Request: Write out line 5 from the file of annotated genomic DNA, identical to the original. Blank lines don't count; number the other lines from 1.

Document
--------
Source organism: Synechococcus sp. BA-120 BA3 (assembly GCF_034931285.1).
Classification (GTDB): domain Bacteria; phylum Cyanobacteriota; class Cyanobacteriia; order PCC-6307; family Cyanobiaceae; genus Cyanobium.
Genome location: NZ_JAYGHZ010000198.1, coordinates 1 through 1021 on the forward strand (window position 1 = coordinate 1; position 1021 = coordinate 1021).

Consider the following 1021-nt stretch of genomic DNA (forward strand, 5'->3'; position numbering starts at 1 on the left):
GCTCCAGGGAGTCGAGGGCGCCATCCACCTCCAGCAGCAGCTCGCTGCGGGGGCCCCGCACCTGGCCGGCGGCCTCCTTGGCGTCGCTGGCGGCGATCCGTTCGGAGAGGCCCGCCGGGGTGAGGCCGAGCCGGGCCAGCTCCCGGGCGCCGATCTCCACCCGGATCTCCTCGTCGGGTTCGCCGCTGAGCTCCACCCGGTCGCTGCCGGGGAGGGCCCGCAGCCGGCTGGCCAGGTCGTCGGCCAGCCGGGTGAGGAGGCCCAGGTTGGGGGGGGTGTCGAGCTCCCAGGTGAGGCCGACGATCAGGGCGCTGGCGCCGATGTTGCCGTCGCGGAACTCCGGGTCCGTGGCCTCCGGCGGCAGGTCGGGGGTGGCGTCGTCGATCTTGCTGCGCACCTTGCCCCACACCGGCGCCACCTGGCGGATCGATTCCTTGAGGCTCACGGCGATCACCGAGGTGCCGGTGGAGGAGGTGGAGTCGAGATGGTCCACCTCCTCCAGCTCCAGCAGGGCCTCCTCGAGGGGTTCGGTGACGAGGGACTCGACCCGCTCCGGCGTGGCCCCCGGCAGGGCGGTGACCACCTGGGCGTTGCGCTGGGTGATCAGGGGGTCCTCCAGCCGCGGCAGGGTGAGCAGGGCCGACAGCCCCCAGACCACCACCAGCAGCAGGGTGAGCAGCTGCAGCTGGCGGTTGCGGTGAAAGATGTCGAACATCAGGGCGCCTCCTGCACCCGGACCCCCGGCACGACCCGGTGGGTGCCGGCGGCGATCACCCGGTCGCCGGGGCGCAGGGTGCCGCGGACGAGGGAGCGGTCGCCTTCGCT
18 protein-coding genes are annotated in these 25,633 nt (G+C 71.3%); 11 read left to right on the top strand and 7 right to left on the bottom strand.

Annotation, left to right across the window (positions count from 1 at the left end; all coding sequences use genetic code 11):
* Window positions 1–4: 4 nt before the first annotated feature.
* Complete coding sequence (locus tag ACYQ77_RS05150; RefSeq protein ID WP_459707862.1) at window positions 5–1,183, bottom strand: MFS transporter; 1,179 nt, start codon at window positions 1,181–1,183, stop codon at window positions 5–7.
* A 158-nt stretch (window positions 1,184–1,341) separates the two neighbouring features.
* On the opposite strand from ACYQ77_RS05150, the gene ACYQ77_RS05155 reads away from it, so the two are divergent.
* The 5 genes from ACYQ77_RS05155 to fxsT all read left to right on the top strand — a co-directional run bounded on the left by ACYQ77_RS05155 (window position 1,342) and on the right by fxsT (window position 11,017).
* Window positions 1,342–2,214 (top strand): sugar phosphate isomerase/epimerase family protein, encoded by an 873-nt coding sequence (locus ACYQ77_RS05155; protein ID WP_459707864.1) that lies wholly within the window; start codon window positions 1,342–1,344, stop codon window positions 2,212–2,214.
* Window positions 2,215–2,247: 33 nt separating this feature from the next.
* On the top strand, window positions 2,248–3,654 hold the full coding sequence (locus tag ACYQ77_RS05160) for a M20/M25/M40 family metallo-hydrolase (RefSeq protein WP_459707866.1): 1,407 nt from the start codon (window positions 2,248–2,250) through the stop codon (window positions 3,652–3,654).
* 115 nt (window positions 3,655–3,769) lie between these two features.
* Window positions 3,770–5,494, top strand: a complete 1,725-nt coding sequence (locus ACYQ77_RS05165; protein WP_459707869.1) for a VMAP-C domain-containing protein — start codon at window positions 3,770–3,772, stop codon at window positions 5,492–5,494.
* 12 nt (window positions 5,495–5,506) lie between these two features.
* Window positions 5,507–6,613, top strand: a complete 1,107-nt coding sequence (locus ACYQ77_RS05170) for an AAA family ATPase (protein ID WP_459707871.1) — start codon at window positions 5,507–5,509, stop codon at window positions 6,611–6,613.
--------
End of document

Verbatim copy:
GCTCCAGGGAGTCGAGGGCGCCATCCACCTCCAGCAGCAGCTCGCTGCGGGGGCCCCGCACCTGGCCGGCGGCCTCCTTGGCGTCGCTGGCGGCGATCCGTTCGGAGAGGCCCGCCGGGGTGAGGCCGAGCCGGGCCAGCTCCCGGGCGCCGATCTCCACCCGGATCTCCTCGTCGGGTTCGCCGCTGAGCTCCACCCGGTCGCTGCCGGGGAGGGCCCGCAGCCGGCTGGCCAGGTCGTCGGCCAGCCGGGTGAGGAGGCCCAGGTTGGGGGGGGTGTCGAGCTCCCAGGTGAGGCCGACGATCAGGGCGCTGGCGCCGATGTTGCCGTCGCGGAACTCCGGGTCCGTGGCCTCCGGCGGCAGGTCGGGGGTGGCGTCGTCGATCTTGCTGCGCACCTTGCCCCACACCGGCGCCACCTGGCGGATCGATTCCTTGAGGCTCACGGCGATCACCGAGGTGCCGGTGGAGGAGGTGGAGTCGAGATGGTCCACCTCCTCCAGCTCCAGCAGGGCCTCCTCGAGGGGTTCGGTGACGAGGGACTCGACCCGCTCCGGCGTGGCCCCCGGCAGGGCGGTGACCACCTGGGCGTTGCGCTGGGTGATCAGGGGGTCCTCCAGCCGCGGCAGGGTGAGCAGGGCCGACAGCCCCCAGACCACCACCAGCAGCAGGGTGAGCAGCTGCAGCTGGCGGTTGCGGTGAAAGATGTCGAACATCAGGGCGCCTCCTGCACCCGGACCCCCGGCACGACCCGGTGGGTGCCGGCGGCGATCACCCGGTCGCCGGGGCGCAGGGTGCCGCGGACGAGGGAGCGGTCGCCTTCGCT